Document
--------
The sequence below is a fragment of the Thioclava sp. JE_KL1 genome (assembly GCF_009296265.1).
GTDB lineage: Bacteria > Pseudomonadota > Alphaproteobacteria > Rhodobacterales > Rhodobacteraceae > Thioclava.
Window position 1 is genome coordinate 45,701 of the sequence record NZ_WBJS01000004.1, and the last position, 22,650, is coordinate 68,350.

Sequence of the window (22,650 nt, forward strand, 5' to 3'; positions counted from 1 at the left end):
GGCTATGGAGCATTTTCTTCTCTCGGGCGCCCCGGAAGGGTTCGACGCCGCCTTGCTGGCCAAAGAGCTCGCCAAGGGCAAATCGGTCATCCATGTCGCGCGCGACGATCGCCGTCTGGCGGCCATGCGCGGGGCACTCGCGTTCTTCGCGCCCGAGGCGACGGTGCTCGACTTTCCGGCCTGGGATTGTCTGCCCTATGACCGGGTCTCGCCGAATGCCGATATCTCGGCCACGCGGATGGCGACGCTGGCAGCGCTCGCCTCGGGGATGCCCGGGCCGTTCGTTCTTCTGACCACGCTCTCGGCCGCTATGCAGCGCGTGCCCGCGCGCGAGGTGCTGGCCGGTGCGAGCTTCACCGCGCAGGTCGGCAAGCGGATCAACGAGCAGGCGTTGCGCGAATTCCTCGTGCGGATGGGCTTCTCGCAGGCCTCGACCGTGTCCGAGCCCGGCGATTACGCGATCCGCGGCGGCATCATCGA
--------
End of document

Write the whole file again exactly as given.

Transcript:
The sequence below is a fragment of the Thioclava sp. JE_KL1 genome (assembly GCF_009296265.1).
GTDB lineage: Bacteria > Pseudomonadota > Alphaproteobacteria > Rhodobacterales > Rhodobacteraceae > Thioclava.
Window position 1 is genome coordinate 45,701 of the sequence record NZ_WBJS01000004.1, and the last position, 22,650, is coordinate 68,350.

Sequence of the window (22,650 nt, forward strand, 5' to 3'; positions counted from 1 at the left end):
GGCTATGGAGCATTTTCTTCTCTCGGGCGCCCCGGAAGGGTTCGACGCCGCCTTGCTGGCCAAAGAGCTCGCCAAGGGCAAATCGGTCATCCATGTCGCGCGCGACGATCGCCGTCTGGCGGCCATGCGCGGGGCACTCGCGTTCTTCGCGCCCGAGGCGACGGTGCTCGACTTTCCGGCCTGGGATTGTCTGCCCTATGACCGGGTCTCGCCGAATGCCGATATCTCGGCCACGCGGATGGCGACGCTGGCAGCGCTCGCCTCGGGGATGCCCGGGCCGTTCGTTCTTCTGACCACGCTCTCGGCCGCTATGCAGCGCGTGCCCGCGCGCGAGGTGCTGGCCGGTGCGAGCTTCACCGCGCAGGTCGGCAAGCGGATCAACGAGCAGGCGTTGCGCGAATTCCTCGTGCGGATGGGCTTCTCGCAGGCCTCGACCGTGTCCGAGCCCGGCGATTACGCGATCCGCGGCGGCATCATCGA